FNB Namibia Housing Index

FNB Namibia Housing Index

FNB Namibia Housing Index

First Quarter 2021

KEY HIGHLIGHTS

  • The House Price Index surged to 7.2% in the first quarter of 2021 from -5.6% in the first quarter of 2020.
  • National weighted average house price came in at N$1 176 882 at the end of March 2021 from N$1 038 577 a year earlier.
  • The northern region is the only region that delivered a double-digit index growth in house price of 23.0% y/y at the end of March 2021.
  • Repeat buyers dominate the medium to higher-end market segment by 74% in 1Q2021.

Frans Uusiku Market

Research Manager

Frans.Uusiku@fnbnamibia.com.na

Tel: +264 61 299 8675

Cell: +264 81223 5743

First quarter 2021 FNB HPI shows growth in mortgage sales within the medium to higher- end market

Housing markets across most advanced and emerging economies have remained buoyant, despite the marked slowdown in global economic activity. Similarly, home buying activity in the domestic economy has continued to rally although the uptake in mortgages is relatively tilted towards the medium to higher – end of the market. The rebound in house price growth seen since the end of 2020 has thus been driven by these segments. The latest readings of the FNB House Price Index show an annual growth of 7.2% y/y at the end of March 2021 compared to -5.6% y/y recorded over the same period in 2020.This is the highest growth figure recorded since October 2016 and points to the pass-through effects of monetary policy easing that started in Mid-2019. The national weighted average house price is now recorded at N$1 176 882 from N$1 038 577 in March 2020.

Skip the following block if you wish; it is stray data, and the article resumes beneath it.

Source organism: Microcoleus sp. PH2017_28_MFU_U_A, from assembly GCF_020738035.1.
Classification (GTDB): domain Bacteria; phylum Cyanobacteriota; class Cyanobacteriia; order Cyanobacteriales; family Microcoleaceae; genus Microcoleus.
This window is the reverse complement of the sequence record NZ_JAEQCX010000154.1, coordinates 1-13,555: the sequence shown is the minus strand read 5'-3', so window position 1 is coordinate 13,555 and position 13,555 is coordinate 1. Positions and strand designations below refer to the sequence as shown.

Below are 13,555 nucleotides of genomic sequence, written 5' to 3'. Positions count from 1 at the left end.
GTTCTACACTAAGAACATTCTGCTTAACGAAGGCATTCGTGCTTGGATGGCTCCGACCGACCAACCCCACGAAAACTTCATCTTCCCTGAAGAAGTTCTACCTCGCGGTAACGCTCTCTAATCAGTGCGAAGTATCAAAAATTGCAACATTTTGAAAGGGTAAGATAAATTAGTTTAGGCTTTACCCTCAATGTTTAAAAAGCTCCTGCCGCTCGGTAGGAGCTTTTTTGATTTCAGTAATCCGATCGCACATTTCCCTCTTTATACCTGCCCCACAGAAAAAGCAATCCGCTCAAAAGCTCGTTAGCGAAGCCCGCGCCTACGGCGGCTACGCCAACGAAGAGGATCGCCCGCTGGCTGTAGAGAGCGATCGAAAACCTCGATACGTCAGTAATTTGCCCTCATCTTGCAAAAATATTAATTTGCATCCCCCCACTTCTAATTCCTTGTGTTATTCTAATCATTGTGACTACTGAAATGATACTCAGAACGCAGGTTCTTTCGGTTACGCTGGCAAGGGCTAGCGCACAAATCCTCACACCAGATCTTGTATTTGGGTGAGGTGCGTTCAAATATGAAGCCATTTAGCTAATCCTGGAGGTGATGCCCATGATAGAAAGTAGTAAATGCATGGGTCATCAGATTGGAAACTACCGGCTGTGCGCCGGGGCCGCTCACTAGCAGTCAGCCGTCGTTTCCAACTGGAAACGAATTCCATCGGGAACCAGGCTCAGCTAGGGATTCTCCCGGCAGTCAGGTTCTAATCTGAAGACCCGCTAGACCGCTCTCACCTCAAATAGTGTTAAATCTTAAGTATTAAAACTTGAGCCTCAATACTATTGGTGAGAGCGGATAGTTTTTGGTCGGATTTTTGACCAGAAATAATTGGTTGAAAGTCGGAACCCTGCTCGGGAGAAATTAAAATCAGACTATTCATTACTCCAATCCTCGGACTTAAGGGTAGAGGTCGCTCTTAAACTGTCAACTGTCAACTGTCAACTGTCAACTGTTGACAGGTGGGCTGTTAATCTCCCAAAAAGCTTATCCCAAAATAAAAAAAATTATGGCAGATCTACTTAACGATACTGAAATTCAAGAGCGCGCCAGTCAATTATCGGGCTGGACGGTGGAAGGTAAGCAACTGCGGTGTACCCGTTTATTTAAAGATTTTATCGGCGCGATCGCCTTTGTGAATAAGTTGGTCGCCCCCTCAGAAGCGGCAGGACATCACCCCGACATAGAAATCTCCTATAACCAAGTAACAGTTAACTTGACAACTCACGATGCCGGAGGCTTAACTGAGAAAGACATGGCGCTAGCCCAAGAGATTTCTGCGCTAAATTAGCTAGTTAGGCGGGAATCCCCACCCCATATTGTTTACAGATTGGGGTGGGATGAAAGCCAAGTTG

Admittedly, the low interest rate environment has provided a considerable financial relief to households during these challenging times, particularly with regard to debt servicing. However, housing affordability within the small housing segment remains constrained due to limited stock and slow pace of land delivery. In effect, overall growth in land delivery slowed to 4.4% y/y at the end of March 2021 from 85.5% y/y seen in March 2020. On the other hand, we believe the accommodative monetary policy and struggling rental market has created a window of opportunity for property investors to capitalize on distressed sales. Anecdotally, the widely accepted view within the real estate industry suggests that properties have reduced in value by up to 20% depending on property value, with the higher-end asset class devaluing the greatest. As such, home buying activity in the medium to higher- end of the market has been largely characterized by repeat buyers, accounting for 74% of mortgage sales in the first quarter of 2021. This is congruent with the regulatory rule on loan-to-price ratio, and secondly; most of these property investors are likely to have greater access to savings to fund the required down payment.